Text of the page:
FIG. 1 is a partially exploded isometric view of a substrate support 100 according to embodiments described herein. The substrate support 100 is modular in that the design enables use in different chambers and/or different processes. In one aspect, components of the substrate support 100 are interchangeable, which enables retrofit into multiple chambers configured for different deposition or thermal processes. The substrate support 100 includes a body 105 having a heater 110 disposed therein that is bounded by an exterior sidewall 115 of the body 105. The heater 110 may comprise a platform that may be movable within a hollow portion of the body 105. A top plate 120 is adapted to be supported by the exterior sidewall 115 about the heater 110. The top plate 120 is shown spaced away from an end 125 of the exterior sidewall 115 to more clearly show the heater 110.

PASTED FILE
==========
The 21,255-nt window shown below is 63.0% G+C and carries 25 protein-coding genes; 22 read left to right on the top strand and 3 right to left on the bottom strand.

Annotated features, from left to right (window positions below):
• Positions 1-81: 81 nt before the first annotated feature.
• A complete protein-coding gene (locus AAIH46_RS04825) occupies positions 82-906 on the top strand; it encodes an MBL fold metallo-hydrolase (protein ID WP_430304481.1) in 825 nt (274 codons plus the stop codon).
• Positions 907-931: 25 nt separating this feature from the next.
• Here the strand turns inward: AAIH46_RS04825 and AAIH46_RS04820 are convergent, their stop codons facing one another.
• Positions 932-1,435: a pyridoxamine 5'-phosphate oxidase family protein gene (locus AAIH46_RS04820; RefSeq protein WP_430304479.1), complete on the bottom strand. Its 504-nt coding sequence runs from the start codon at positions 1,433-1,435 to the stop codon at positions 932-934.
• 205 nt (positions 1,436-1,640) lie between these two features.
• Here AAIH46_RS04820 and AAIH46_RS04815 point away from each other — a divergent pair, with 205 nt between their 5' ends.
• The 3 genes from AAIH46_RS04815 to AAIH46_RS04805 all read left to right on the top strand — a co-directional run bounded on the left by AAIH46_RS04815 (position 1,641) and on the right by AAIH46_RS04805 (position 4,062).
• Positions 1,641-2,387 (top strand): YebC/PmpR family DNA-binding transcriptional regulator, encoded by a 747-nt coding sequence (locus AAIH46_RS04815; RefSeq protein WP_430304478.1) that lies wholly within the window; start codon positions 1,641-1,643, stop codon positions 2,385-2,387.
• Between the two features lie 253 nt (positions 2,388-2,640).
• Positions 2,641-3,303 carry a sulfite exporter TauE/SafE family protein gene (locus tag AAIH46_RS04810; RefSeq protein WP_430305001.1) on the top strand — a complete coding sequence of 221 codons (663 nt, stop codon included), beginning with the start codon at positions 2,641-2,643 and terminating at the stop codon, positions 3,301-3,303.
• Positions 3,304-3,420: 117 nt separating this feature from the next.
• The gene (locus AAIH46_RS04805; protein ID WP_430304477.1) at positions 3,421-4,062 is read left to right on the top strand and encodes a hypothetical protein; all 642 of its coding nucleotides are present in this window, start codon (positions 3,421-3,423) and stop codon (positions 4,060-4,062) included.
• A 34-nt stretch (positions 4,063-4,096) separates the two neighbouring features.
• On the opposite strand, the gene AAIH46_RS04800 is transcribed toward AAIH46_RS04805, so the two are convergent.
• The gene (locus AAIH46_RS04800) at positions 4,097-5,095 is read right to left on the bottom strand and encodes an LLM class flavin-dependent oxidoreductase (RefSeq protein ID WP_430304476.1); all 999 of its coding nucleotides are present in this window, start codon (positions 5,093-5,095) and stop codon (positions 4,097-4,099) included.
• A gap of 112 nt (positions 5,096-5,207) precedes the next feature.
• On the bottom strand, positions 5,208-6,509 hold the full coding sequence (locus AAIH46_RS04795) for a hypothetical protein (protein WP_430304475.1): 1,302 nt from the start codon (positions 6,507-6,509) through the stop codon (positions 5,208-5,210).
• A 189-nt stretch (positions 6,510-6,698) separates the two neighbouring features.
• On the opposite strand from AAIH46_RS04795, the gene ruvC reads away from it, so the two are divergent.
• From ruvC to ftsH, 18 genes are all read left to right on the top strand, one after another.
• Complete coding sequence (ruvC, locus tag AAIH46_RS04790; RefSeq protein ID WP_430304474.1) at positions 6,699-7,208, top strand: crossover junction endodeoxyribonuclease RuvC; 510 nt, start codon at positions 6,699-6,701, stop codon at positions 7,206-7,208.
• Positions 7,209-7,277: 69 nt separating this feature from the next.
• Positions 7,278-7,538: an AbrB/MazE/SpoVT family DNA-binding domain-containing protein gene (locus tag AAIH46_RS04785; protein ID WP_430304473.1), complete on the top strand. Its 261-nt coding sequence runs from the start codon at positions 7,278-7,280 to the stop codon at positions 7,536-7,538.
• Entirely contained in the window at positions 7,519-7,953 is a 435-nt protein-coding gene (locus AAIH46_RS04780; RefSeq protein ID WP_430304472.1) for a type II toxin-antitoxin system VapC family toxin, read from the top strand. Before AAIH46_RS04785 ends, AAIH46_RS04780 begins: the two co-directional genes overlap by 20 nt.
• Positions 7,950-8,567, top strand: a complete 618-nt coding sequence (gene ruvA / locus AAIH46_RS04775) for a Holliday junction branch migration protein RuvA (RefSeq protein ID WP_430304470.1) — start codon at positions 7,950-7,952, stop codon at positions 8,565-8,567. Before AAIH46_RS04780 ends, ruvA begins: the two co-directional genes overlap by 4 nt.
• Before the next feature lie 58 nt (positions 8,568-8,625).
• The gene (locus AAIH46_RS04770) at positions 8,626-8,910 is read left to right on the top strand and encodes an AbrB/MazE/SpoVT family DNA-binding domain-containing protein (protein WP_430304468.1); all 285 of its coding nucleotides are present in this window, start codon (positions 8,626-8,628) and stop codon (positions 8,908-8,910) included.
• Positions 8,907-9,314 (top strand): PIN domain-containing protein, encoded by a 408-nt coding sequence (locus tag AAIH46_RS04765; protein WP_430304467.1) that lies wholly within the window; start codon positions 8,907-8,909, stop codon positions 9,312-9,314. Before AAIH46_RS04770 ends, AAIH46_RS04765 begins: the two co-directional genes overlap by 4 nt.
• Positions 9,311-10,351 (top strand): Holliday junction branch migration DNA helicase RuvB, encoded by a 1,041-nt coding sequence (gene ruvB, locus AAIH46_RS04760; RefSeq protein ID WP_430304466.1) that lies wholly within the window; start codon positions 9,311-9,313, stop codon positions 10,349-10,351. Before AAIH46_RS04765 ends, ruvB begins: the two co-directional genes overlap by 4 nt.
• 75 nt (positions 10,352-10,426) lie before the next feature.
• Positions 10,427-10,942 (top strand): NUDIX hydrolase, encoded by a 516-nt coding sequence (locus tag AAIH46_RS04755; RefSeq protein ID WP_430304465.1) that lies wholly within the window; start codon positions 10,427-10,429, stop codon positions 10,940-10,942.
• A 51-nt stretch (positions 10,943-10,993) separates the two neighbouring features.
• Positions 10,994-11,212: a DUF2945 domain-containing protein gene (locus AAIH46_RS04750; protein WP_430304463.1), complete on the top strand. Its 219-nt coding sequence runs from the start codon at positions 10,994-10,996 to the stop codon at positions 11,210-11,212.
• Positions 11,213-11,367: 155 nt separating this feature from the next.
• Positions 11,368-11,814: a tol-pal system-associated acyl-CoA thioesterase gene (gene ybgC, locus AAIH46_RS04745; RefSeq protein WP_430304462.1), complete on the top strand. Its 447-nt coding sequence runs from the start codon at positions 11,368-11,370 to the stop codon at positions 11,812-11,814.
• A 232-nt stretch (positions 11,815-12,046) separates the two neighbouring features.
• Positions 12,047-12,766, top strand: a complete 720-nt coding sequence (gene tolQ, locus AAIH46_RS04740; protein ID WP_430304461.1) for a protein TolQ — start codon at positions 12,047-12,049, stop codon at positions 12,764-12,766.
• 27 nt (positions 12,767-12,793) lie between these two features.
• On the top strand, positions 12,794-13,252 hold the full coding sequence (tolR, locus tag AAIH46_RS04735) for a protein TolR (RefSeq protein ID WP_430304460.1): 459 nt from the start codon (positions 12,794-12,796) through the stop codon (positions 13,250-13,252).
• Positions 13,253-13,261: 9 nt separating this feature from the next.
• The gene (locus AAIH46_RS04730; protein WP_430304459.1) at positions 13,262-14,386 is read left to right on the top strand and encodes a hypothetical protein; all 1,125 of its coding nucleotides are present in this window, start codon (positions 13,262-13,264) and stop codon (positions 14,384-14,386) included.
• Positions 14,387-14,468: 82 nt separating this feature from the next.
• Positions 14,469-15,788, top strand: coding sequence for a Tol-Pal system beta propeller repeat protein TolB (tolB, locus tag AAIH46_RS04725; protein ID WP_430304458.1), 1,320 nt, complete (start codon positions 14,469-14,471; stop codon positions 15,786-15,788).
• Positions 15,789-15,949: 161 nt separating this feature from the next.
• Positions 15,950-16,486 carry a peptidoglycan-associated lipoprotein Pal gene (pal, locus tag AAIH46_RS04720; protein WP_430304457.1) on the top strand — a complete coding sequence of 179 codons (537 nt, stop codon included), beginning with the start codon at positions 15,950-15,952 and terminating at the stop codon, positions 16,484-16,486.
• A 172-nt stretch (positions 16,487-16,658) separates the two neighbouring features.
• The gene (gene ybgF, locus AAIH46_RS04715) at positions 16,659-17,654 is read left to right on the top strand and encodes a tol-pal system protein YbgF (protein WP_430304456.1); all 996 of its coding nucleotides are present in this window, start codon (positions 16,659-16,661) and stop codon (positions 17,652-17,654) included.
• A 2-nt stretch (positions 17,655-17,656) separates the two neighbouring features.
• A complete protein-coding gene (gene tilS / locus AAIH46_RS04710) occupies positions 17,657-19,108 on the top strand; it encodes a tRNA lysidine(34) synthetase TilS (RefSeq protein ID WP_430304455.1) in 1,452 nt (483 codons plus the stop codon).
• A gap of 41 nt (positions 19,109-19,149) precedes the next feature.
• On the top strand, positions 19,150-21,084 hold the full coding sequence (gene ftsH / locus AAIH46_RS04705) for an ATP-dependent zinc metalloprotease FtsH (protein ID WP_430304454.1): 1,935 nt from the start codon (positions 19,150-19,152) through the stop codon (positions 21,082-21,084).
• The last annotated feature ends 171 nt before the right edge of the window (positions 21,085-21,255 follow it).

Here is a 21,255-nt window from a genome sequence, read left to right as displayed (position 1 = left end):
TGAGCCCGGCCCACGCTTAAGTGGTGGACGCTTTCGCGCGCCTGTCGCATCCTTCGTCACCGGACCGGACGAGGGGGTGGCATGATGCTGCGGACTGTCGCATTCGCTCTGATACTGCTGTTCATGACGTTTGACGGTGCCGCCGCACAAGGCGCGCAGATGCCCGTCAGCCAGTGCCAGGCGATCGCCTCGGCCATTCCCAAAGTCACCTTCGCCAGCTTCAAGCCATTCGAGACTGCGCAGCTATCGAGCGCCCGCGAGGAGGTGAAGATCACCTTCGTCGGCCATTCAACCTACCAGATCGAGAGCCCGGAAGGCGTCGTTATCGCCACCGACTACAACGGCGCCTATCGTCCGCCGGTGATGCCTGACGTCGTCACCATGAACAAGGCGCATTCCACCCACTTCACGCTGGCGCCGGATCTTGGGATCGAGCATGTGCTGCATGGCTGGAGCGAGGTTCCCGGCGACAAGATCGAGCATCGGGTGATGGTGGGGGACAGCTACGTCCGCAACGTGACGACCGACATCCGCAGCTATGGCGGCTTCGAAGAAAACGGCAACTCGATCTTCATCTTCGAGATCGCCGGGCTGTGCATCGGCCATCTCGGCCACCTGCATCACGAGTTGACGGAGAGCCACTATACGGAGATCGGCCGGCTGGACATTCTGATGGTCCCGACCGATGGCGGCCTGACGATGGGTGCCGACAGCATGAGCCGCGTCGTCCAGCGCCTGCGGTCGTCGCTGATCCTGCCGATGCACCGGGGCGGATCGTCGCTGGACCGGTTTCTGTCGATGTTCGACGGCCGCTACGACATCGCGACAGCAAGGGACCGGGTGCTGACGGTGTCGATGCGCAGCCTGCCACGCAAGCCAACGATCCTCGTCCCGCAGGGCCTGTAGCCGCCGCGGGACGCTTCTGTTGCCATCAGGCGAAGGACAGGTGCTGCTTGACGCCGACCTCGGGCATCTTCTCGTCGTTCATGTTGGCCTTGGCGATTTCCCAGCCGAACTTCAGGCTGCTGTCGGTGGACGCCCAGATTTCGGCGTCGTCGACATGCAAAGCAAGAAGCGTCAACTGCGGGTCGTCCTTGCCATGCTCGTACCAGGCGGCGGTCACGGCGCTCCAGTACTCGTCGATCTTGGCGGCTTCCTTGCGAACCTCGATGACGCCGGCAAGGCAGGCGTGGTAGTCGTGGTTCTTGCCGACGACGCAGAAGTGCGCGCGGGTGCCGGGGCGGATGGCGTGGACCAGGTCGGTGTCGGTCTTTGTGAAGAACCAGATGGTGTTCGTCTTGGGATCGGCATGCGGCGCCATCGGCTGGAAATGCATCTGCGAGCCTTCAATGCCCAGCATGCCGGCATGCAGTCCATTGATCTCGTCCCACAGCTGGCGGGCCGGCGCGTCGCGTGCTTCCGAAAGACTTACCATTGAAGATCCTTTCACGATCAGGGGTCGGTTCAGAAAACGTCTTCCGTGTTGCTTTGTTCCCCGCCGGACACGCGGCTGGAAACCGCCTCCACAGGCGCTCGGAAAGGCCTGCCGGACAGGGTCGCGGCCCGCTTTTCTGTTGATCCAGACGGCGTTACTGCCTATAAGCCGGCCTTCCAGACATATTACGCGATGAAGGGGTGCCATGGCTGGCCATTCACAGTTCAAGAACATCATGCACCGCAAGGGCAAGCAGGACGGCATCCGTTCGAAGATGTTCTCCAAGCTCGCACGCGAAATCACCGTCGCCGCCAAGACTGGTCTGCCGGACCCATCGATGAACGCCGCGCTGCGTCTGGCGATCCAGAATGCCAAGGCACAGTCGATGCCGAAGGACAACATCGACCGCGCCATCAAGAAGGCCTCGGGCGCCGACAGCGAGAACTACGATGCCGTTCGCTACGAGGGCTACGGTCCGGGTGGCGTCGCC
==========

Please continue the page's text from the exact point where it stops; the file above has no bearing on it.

One or both of the end 125 of the exterior sidewall 115 and a peripheral surface 130 of the top plate 120 may include an interface structure to assist in seating the top plate 120 on the exterior sidewall 115 in a predetermined position. The top plate 120 may be fixed to the end 125 of the exterior sidewall 115 by fasteners (not shown) such as screws, clamps, or combinations thereof, which enable easy removal and attachment thereof. The top plate 120 is configured to be modular and can be changed easily during chamber maintenance and for refurbishment. One embodiment of an interface structure is shown as a shoulder 135 disposed on the end 125 of the exterior sidewall 115. The shoulder 135 may be a channel, a groove, a tapered surface or a chamfer. The peripheral surface 130 of the top plate 120 may also include a channel, a groove, a tapered surface or a chamfer that mates with the shoulder 135. The top plate 120 includes a bottom surface 136 and a substrate receiving surface 138 opposite the bottom surface 136. The substrate receiving surface 138 is sized to receive and support a substrate (not shown) during processing, such as substrates having a 200 millimeter (mm) diameter, a 300 mm diameter, a 450 mm diameter, or other diameter. Additionally, the substrate receiving surface 138 may be used to support rectangular or polygonal substrates. The body 105 and the top plate 120 may be disk-shaped as shown in FIG. 1, or the body 105 and the top plate 120 may be rectangular.